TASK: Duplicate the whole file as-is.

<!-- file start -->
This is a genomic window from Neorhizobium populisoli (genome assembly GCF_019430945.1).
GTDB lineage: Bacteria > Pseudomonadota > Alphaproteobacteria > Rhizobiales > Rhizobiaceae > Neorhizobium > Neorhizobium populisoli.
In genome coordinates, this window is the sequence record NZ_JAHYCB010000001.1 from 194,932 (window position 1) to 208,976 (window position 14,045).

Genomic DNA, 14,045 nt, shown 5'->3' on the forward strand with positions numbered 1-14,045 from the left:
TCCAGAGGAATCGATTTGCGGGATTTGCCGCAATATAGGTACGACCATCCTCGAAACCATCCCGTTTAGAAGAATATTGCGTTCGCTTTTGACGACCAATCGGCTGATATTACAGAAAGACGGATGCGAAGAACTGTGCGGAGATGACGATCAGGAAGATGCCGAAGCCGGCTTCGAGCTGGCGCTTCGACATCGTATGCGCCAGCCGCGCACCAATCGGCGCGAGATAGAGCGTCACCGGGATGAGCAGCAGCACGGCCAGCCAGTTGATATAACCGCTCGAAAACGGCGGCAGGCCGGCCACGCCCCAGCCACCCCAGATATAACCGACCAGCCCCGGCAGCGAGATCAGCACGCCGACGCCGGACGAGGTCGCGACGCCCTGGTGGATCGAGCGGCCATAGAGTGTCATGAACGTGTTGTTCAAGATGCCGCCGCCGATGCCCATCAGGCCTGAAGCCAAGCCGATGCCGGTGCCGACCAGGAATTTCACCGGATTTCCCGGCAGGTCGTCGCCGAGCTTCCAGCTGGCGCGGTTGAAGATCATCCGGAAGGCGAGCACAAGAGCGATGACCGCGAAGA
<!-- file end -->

This is a genomic window from Neorhizobium populisoli (genome assembly GCF_019430945.1).
GTDB lineage: Bacteria > Pseudomonadota > Alphaproteobacteria > Rhizobiales > Rhizobiaceae > Neorhizobium > Neorhizobium populisoli.
In genome coordinates, this window is the sequence record NZ_JAHYCB010000001.1 from 194,932 (window position 1) to 208,976 (window position 14,045).

Genomic DNA, 14,045 nt, shown 5'->3' on the forward strand with positions numbered 1-14,045 from the left:
TCCAGAGGAATCGATTTGCGGGATTTGCCGCAATATAGGTACGACCATCCTCGAAACCATCCCGTTTAGAAGAATATTGCGTTCGCTTTTGACGACCAATCGGCTGATATTACAGAAAGACGGATGCGAAGAACTGTGCGGAGATGACGATCAGGAAGATGCCGAAGCCGGCTTCGAGCTGGCGCTTCGACATCGTATGCGCCAGCCGCGCACCAATCGGCGCGAGATAGAGCGTCACCGGGATGAGCAGCAGCACGGCCAGCCAGTTGATATAACCGCTCGAAAACGGCGGCAGGCCGGCCACGCCCCAGCCACCCCAGATATAACCGACCAGCCCCGGCAGCGAGATCAGCACGCCGACGCCGGACGAGGTCGCGACGCCCTGGTGGATCGAGCGGCCATAGAGTGTCATGAACGTGTTGTTCAAGATGCCGCCGCCGATGCCCATCAGGCCTGAAGCCAAGCCGATGCCGGTGCCGACCAGGAATTTCACCGGATTTCCCGGCAGGTCGTCGCCGAGCTTCCAGCTGGCGCGGTTGAAGATCATCCGGAAGGCGAGCACAAGAGCGATGACCGCGAAGA